18 April 2014

Washing Women's Feet

Every year we hear commentaries on the controversy about who should have their feet washed during the Mandatum, which was reintroduced into the liturgy by Pope Pius XII in 1955. The arguments that it should be open to everyone are quite valid, particularly since the legitimate interpreter of this law, the pope, interprets it that way. The argument that it must be adult males to represent the 12 Apostles is a good point, but has no basis in the present law. (The actual number of persons to have their feet washed is not indicated. The law only indicates it is symbolic of service, not of the Apostles.) The only valid argument that it must be adult males is the use of the word viri. However, this can easily be changed and the example of the Holy Father indicates that it should be changed. The problem is that such changes only take place when there is major controversy; therefore, both sides have to dig their heels in and fight like cats and dogs so the Magisterium can give us some clarity. It took rioting in the streets to clear up some controversies, but I hope we don’t have to go to that extreme.

One alternative to editing the present law to replace the word viri is to move the Mandatum from the Mass of the Lord’s Supper to the Chrism Mass and only have the Bishop wash the feet of 12 priests. This would give validity to the possibly intended symbolism of representing the 12 Apostles. The symbolism would be even stronger if 12 deacons that would soon be ordained to the priesthood were chosen. This would leave no question open concerning the possibility of women having their feet washed since the rioting in the streets over the question of ordaining women was definitively answered by (very soon to be) St. John Paul II in Ordinatio Sacerdotalis. It must be remembered that Ordinatio Sacerdotalis dealt with a question of doctrine, whereas the question concerning whose feet should be washed during the Mandatum does not.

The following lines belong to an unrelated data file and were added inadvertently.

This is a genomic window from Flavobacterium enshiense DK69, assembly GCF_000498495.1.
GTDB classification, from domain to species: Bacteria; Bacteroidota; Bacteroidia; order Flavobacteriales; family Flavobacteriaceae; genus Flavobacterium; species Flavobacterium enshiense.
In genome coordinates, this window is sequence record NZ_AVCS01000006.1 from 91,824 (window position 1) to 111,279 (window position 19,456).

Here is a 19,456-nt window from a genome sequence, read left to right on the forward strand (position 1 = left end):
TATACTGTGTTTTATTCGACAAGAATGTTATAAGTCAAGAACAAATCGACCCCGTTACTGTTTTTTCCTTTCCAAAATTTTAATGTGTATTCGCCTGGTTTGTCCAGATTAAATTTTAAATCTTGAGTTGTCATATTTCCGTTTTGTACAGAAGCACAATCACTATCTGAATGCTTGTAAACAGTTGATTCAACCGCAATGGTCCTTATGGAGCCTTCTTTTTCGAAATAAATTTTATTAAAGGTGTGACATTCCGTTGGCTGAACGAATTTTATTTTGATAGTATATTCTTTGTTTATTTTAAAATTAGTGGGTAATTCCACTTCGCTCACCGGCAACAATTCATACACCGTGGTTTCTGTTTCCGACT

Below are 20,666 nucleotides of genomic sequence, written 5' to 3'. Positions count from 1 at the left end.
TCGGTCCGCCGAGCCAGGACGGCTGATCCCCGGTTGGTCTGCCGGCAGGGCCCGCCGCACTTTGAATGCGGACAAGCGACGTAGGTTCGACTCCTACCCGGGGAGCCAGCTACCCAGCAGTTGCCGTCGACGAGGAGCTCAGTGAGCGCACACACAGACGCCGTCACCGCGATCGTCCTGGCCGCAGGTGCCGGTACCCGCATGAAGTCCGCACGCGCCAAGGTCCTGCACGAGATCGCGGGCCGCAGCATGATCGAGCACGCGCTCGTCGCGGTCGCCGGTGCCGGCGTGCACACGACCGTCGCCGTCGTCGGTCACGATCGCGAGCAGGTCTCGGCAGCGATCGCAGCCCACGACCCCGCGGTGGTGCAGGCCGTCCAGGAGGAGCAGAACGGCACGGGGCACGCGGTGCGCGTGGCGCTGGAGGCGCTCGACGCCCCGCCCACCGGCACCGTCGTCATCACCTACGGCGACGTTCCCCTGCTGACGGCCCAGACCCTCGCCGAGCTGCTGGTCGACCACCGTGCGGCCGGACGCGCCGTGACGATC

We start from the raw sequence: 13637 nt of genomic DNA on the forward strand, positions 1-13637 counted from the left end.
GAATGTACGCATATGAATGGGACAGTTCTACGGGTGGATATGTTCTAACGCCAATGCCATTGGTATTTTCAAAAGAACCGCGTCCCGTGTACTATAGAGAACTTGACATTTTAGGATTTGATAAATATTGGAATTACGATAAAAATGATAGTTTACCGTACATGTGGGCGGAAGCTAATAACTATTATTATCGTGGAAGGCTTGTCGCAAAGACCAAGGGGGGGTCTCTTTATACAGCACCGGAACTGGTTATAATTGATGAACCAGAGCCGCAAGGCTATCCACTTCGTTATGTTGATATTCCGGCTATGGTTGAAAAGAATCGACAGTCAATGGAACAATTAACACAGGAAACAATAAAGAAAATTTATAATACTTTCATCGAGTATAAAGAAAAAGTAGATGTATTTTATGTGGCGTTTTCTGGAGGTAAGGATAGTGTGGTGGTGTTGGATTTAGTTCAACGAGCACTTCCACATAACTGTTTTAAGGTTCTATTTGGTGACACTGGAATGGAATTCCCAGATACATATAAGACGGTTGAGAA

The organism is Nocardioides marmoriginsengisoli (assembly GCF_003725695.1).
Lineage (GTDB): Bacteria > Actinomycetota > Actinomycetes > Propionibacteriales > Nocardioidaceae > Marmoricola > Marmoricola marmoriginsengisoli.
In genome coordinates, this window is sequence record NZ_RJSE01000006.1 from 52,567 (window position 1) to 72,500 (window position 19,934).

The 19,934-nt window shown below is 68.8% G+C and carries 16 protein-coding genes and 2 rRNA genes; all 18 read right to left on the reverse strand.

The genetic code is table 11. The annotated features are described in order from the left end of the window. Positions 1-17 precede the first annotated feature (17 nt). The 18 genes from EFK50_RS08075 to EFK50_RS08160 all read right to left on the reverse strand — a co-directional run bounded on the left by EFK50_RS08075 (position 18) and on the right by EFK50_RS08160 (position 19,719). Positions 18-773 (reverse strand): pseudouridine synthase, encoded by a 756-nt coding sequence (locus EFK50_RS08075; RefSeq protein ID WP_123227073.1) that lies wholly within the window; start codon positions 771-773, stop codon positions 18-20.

You may have noticed that I haven't really taken a side on this controversy. I'd rather watch the rioting in the streets from a distance, and when the dust settles and the Magisterium gives an answer, I will not have been on the wrong side. Of course, at the speed the Magisterium usually moves on things like this, we'll all be dead. Now if you want to talk about the controversy concerning the predestination of the incarnation...

(It's great having a Franciscan pope who’s a Jesuit. Not even a Dominican can argue with a Jesuit.)